‘Skin is a terrain’: Nigerian-American artist Toyin Ojih Odutola on drawing intricate portraits of black life

Written byJacqui Palumbo, CNN

Ojih Odutola wants her art to provide a space through which viewers can reflect and arrive at their own interpretations. Credit: Toyin Ojih OdutolaGallery. Credit: Toyin Ojih Odutola

Nigerian-American artist Toyin Ojih Odutola is known for her rich, textural portraits of black life, layered through intricate ballpoint pen, charcoal and pastel.
Born in 1985, Ojih Odutola is fundamentally a storyteller, influenced by the narrative traditions of her childhood. Her 2017 show at the Whitney Museum, her first solo exhibition in New York, unfolded a dual, interconnected narrative about two fictional aristocratic families in Nigeria.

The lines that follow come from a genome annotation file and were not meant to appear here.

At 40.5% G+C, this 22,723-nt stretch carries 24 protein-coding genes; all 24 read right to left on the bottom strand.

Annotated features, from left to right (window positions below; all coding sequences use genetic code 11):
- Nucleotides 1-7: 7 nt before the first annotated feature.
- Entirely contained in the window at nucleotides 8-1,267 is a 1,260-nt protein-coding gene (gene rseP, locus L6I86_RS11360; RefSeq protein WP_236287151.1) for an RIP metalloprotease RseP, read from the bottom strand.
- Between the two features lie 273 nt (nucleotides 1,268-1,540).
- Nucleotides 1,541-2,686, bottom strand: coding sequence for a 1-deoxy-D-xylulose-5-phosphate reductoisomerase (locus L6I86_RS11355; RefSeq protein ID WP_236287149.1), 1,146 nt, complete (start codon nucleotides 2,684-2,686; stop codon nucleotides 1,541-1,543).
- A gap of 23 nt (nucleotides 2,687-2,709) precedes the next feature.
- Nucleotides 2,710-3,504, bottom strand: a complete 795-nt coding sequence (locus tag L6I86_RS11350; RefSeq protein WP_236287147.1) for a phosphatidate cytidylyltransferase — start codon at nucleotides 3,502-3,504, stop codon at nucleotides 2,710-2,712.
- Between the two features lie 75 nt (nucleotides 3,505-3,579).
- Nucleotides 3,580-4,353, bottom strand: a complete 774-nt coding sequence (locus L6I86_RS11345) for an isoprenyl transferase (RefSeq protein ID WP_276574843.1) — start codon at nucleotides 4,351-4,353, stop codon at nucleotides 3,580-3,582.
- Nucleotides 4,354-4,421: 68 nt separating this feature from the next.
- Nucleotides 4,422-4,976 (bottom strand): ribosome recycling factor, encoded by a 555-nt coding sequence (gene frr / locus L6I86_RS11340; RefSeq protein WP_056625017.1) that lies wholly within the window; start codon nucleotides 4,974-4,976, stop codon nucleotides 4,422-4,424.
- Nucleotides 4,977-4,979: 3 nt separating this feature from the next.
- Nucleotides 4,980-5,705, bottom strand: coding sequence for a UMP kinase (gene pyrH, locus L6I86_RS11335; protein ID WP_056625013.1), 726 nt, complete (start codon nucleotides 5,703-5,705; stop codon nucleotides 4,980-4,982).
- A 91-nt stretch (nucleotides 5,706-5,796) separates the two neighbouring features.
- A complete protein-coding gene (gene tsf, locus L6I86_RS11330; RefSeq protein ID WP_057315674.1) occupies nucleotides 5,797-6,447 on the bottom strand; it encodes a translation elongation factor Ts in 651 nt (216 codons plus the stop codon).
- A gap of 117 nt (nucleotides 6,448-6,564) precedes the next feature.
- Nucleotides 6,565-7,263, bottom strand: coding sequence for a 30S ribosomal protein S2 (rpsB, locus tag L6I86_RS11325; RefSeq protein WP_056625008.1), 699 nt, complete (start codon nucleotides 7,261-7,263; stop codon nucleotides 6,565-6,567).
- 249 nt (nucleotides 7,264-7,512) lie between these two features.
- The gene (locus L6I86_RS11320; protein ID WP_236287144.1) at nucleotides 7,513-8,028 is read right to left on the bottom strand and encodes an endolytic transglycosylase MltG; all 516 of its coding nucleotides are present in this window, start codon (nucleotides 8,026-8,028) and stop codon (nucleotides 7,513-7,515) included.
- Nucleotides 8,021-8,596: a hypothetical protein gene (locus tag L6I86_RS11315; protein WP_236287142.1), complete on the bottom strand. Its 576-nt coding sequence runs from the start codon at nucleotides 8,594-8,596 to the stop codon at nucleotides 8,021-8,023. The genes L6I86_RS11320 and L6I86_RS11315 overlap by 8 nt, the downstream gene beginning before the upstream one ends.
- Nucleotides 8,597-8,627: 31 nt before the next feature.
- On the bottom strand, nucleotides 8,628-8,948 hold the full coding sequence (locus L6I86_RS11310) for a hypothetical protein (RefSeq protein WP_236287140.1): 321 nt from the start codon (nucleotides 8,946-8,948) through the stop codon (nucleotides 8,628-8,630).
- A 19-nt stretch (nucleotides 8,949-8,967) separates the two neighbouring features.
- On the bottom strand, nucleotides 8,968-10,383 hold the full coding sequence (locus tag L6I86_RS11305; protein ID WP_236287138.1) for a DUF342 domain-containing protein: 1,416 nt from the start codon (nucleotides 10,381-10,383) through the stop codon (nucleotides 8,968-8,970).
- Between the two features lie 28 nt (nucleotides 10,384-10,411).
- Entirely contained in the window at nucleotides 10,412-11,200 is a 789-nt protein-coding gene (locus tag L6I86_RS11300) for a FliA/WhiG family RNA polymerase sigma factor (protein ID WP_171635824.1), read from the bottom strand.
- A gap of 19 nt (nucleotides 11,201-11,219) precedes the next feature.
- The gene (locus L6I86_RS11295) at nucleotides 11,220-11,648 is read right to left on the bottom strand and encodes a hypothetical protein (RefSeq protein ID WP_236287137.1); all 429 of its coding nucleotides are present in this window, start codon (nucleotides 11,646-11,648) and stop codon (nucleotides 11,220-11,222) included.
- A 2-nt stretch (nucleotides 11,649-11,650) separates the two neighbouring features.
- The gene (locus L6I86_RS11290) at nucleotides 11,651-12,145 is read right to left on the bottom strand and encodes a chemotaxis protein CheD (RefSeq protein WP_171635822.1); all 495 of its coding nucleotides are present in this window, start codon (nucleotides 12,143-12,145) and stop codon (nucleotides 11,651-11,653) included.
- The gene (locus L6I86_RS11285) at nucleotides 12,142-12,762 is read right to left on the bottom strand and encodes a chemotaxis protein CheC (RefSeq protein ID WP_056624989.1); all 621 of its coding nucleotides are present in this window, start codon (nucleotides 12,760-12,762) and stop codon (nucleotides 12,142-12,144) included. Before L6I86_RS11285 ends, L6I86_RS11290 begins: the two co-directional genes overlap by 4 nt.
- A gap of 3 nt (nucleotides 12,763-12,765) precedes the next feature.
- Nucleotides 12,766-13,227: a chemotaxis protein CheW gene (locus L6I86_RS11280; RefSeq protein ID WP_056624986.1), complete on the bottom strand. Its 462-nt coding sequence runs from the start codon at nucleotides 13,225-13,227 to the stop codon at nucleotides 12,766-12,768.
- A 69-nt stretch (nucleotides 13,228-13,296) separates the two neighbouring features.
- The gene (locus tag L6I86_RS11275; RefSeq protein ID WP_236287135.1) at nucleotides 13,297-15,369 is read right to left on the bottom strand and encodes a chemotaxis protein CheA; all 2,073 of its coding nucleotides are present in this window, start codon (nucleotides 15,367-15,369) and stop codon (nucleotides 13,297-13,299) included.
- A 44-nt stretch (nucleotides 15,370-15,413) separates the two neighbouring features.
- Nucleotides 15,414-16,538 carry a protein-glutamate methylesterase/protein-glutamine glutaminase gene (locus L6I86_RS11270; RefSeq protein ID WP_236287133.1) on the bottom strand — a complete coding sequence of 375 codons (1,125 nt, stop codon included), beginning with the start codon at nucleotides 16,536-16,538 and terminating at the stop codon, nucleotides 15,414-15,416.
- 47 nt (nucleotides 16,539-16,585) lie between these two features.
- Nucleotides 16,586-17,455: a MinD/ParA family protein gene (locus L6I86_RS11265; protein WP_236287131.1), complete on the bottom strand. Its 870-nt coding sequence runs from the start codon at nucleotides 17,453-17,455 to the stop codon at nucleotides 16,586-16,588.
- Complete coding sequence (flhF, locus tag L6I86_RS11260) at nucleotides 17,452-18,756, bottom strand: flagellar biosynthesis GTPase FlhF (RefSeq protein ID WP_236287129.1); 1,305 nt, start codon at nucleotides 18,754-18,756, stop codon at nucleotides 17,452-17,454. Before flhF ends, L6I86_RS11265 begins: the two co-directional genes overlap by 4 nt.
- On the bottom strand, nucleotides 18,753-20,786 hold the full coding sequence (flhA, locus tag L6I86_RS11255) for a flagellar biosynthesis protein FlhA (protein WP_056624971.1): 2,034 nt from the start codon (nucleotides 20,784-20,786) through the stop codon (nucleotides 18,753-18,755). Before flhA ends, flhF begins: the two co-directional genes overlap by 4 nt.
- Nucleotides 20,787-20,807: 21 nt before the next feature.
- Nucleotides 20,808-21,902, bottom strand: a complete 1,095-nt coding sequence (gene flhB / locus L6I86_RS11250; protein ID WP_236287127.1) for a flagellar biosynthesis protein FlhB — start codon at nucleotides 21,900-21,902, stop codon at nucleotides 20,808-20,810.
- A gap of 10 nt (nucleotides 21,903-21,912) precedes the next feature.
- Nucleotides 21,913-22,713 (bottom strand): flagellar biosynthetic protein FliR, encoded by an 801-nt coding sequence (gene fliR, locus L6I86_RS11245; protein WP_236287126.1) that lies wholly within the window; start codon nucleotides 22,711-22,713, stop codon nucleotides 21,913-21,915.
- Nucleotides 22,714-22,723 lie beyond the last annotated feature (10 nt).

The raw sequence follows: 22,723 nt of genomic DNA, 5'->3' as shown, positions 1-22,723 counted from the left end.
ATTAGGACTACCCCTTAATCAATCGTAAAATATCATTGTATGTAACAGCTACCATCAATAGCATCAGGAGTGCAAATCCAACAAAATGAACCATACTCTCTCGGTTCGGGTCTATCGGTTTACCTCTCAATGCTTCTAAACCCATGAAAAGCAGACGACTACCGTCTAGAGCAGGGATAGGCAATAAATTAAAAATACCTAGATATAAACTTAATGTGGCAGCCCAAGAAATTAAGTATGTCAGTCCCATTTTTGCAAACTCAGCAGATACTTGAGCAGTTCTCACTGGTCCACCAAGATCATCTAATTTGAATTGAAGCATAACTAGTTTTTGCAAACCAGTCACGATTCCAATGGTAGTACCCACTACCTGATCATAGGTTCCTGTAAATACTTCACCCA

More recently, when the Barbican Centre in London closed due to Covid-19 restrictions in March, it was just days before her first UK exhibition, “A Countervailing Theory,” was set to open. Now, with the show postponed, Ojih Odutola has put together a virtual exhibition for New York’s Jack Shainman Gallery, “Tell Me a Story, I Don’t Care If It’s True,” made primarily of works created while the artist was at home over the past few months.

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